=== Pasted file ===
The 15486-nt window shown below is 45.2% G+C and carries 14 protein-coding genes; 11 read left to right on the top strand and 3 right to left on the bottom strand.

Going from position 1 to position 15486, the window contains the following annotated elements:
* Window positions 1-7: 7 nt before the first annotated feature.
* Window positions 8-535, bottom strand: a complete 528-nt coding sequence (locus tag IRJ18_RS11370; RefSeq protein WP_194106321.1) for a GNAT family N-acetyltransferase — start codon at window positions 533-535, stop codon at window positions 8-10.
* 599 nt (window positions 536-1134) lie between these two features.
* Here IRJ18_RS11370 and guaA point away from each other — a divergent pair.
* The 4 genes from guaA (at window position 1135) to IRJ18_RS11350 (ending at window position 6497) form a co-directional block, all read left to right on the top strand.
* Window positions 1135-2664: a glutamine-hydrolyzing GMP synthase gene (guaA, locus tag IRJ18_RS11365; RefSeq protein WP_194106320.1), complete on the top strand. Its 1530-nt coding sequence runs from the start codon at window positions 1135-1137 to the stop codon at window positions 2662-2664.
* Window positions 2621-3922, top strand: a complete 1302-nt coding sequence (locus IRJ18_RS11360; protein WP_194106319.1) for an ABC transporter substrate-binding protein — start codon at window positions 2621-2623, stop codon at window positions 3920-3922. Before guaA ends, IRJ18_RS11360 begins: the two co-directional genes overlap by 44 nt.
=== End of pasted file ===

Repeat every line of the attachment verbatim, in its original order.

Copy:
The 15486-nt window shown below is 45.2% G+C and carries 14 protein-coding genes; 11 read left to right on the top strand and 3 right to left on the bottom strand.

Going from position 1 to position 15486, the window contains the following annotated elements:
* Window positions 1-7: 7 nt before the first annotated feature.
* Window positions 8-535, bottom strand: a complete 528-nt coding sequence (locus tag IRJ18_RS11370; RefSeq protein WP_194106321.1) for a GNAT family N-acetyltransferase — start codon at window positions 533-535, stop codon at window positions 8-10.
* 599 nt (window positions 536-1134) lie between these two features.
* Here IRJ18_RS11370 and guaA point away from each other — a divergent pair.
* The 4 genes from guaA (at window position 1135) to IRJ18_RS11350 (ending at window position 6497) form a co-directional block, all read left to right on the top strand.
* Window positions 1135-2664: a glutamine-hydrolyzing GMP synthase gene (guaA, locus tag IRJ18_RS11365; RefSeq protein WP_194106320.1), complete on the top strand. Its 1530-nt coding sequence runs from the start codon at window positions 1135-1137 to the stop codon at window positions 2662-2664.
* Window positions 2621-3922, top strand: a complete 1302-nt coding sequence (locus IRJ18_RS11360; protein WP_194106319.1) for an ABC transporter substrate-binding protein — start codon at window positions 2621-2623, stop codon at window positions 3920-3922. Before guaA ends, IRJ18_RS11360 begins: the two co-directional genes overlap by 44 nt.